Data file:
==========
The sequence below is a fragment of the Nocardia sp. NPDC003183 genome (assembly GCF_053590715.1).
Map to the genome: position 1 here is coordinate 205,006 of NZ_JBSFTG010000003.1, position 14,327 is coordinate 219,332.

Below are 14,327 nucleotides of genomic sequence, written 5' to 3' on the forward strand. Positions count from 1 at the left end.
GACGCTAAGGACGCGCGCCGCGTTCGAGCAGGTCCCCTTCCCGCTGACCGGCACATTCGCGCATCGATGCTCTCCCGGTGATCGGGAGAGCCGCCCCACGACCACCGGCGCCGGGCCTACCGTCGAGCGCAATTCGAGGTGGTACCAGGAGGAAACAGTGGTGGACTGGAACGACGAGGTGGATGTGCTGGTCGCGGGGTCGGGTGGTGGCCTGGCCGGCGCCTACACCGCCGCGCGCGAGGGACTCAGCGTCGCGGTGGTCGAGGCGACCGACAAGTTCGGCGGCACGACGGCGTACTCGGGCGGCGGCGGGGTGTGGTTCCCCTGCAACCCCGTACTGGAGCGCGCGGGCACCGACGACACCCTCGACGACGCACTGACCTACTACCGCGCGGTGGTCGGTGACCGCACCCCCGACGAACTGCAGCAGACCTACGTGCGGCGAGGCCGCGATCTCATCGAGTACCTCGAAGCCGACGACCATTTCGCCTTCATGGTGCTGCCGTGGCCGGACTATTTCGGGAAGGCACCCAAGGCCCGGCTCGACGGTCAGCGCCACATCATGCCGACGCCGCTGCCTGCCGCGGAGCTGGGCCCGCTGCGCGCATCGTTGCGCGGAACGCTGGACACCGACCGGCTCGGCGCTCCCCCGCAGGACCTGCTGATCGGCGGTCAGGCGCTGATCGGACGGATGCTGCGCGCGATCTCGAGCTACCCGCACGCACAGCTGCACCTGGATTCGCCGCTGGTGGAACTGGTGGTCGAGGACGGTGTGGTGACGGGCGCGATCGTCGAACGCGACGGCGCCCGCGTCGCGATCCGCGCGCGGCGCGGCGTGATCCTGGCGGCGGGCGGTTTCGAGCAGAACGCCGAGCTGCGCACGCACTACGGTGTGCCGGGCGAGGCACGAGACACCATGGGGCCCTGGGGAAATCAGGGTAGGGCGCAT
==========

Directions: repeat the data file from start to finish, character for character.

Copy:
The sequence below is a fragment of the Nocardia sp. NPDC003183 genome (assembly GCF_053590715.1).
Map to the genome: position 1 here is coordinate 205,006 of NZ_JBSFTG010000003.1, position 14,327 is coordinate 219,332.

Below are 14,327 nucleotides of genomic sequence, written 5' to 3' on the forward strand. Positions count from 1 at the left end.
GACGCTAAGGACGCGCGCCGCGTTCGAGCAGGTCCCCTTCCCGCTGACCGGCACATTCGCGCATCGATGCTCTCCCGGTGATCGGGAGAGCCGCCCCACGACCACCGGCGCCGGGCCTACCGTCGAGCGCAATTCGAGGTGGTACCAGGAGGAAACAGTGGTGGACTGGAACGACGAGGTGGATGTGCTGGTCGCGGGGTCGGGTGGTGGCCTGGCCGGCGCCTACACCGCCGCGCGCGAGGGACTCAGCGTCGCGGTGGTCGAGGCGACCGACAAGTTCGGCGGCACGACGGCGTACTCGGGCGGCGGCGGGGTGTGGTTCCCCTGCAACCCCGTACTGGAGCGCGCGGGCACCGACGACACCCTCGACGACGCACTGACCTACTACCGCGCGGTGGTCGGTGACCGCACCCCCGACGAACTGCAGCAGACCTACGTGCGGCGAGGCCGCGATCTCATCGAGTACCTCGAAGCCGACGACCATTTCGCCTTCATGGTGCTGCCGTGGCCGGACTATTTCGGGAAGGCACCCAAGGCCCGGCTCGACGGTCAGCGCCACATCATGCCGACGCCGCTGCCTGCCGCGGAGCTGGGCCCGCTGCGCGCATCGTTGCGCGGAACGCTGGACACCGACCGGCTCGGCGCTCCCCCGCAGGACCTGCTGATCGGCGGTCAGGCGCTGATCGGACGGATGCTGCGCGCGATCTCGAGCTACCCGCACGCACAGCTGCACCTGGATTCGCCGCTGGTGGAACTGGTGGTCGAGGACGGTGTGGTGACGGGCGCGATCGTCGAACGCGACGGCGCCCGCGTCGCGATCCGCGCGCGGCGCGGCGTGATCCTGGCGGCGGGCGGTTTCGAGCAGAACGCCGAGCTGCGCACGCACTACGGTGTGCCGGGCGAGGCACGAGACACCATGGGGCCCTGGGGAAATCAGGGTAGGGCGCAT